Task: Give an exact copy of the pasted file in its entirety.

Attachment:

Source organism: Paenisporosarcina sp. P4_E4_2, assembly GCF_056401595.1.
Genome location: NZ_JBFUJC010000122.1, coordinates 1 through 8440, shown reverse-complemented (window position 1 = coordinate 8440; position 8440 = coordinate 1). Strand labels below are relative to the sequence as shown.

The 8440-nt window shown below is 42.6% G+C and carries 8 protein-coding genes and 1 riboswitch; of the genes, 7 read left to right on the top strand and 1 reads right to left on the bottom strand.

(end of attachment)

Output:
Source organism: Paenisporosarcina sp. P4_E4_2, assembly GCF_056401595.1.
Genome location: NZ_JBFUJC010000122.1, coordinates 1 through 8440, shown reverse-complemented (window position 1 = coordinate 8440; position 8440 = coordinate 1). Strand labels below are relative to the sequence as shown.

The 8440-nt window shown below is 42.6% G+C and carries 8 protein-coding genes and 1 riboswitch; of the genes, 7 read left to right on the top strand and 1 reads right to left on the bottom strand.